WiFi is a mostly known type of wireless network technology used these days. Actually WiFi is the trademark of the WiFi Alliance, which is a trade association established to promote wireless LAN technologies, as well as to provide interoperability standards and testing. WiFi operates on the unlicensed ISM spectrum. The standard for WiFi is IEEE 802.11 which was derived from the 802.3, Ethernet. But WiFi became popular with the introduction of 802.11b. There are few reasons, why WiFi become popular. Among that the ability to easily provide a wireless extension to their existing local area network is the major concern.
WiFi operates on the Data Link layer of the OSI architecture.
In Ethernet, when we want to transmit data, we have to consider some points.
- Check whether anyone else is transmitting.
- If the channel is busy, listen until it is free.
- When the channel is free, transmit data immediately.
Also it added a Collision Detection (CSMA/CD) mechanism as well. But with the WiFi, due to hardware limitations of the radio, it cannot detect collisions while sending data. So instead of using a CSMA/CD, WiFi uses a Collision Avoidance (CSMA/CA) method. Where each sender attempts to avoid collisions by transmitting only when the channel is sensed to be idle, and then sends its full message frame in its entirety. Once a packet is transmitted, it waits for a acknowledgment to send the next packet.
As we talked IEEE 802.11 is the standard for WiFi, but there are more upgrades to the standard as well. There are addressed with a letter at the end of the 802.11 general standard.
These variations come with higher throughput, better modulation techniques, multi streaming, and many other new features. Today, the “b” and “g” standards are the most widely deployed and supported. Both utilize the unlicensed 2.4 GHz ISM band, use 20 MHz of bandwidth, and support at most one radio data stream. Depending on your local regulations, the transmit power is also likely fixed at a maximum of 200 mW. Some routers will allow you to adjust this value but will likely override it with a regional maximum.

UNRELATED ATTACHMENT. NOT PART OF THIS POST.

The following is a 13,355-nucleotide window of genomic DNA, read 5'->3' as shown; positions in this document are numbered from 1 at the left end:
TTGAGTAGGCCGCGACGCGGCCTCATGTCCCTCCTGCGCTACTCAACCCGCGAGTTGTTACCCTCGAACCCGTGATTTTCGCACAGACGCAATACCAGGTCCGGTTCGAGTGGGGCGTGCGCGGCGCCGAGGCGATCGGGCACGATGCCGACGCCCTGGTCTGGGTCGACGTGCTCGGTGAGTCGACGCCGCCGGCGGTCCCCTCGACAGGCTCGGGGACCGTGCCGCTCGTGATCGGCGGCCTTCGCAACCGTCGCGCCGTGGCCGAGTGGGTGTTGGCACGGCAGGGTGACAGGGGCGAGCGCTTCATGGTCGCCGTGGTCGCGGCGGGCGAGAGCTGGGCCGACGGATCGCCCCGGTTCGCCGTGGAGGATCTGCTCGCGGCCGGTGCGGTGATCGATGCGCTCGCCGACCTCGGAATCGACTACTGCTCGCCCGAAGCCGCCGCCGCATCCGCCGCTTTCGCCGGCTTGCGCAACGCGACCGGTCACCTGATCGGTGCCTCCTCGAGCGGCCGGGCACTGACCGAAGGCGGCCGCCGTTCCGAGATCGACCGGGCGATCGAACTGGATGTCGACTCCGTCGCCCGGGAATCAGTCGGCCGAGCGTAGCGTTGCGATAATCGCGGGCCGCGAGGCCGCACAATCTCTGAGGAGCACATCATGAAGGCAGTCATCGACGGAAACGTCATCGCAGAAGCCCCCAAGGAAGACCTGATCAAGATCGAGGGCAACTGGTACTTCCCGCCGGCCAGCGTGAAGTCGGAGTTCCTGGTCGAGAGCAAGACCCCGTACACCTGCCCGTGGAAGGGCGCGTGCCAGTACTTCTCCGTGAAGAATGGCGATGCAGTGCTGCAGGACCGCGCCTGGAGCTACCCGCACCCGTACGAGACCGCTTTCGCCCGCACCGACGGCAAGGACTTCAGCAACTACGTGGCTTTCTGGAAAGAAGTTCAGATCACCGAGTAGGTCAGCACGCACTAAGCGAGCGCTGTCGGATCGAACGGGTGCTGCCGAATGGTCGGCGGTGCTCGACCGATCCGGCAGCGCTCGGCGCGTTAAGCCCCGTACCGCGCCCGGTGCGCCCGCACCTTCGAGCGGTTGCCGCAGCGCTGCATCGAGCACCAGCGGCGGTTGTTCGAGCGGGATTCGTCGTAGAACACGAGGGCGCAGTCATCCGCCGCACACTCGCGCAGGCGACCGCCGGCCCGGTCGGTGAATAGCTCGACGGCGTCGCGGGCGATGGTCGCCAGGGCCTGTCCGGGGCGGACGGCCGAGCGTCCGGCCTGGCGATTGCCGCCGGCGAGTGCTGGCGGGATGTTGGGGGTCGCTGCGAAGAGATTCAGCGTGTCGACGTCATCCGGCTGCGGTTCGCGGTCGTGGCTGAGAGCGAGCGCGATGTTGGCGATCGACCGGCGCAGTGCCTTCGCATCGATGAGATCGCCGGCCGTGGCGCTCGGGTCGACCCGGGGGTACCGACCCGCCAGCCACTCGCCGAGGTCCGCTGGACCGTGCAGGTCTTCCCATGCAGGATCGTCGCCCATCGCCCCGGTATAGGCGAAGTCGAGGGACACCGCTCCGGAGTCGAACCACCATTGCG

When talking about the WiFi performance, WiFi networks also created one of its
biggest performance challenges: inter and intra cell interference. The WiFi standard
does not have any central scheduler, which also means that there are no guarantees on
throughput or latency for any client. All traffic both within your own network, and in nearby WiFi networks must compete for access for the same shared radio resource. Let’s see some of the characteristics,
- WiFi provides no bandwidth or latency guarantees or assignment to its users.
- WiFi provides variable bandwidth based on signal-to-noise in its environment.
- WiFi transmit power is limited to 200 mW, and likely less in your region.
- WiFi has a limited amount of spectrum in 2.4 GHz and the newer 5 GHz bands.
- WiFi access points overlap in their channel assignment by design.
- WiFi access points and peers compete for access to the same radio channel.
When talking about the performance optimizations for WiFi, we can do nothing much. Because of WiFi provides no bandwidth or latency guarantee, we have to strict to some basic optimizations as below,
- Leverage un metered Bandwidth.
- Adapt to variable Bandwidth.
- Adapt to variable Latency.
Hope now you have an idea about WiFi and optimizations. See you soon with another important topic. Thank You!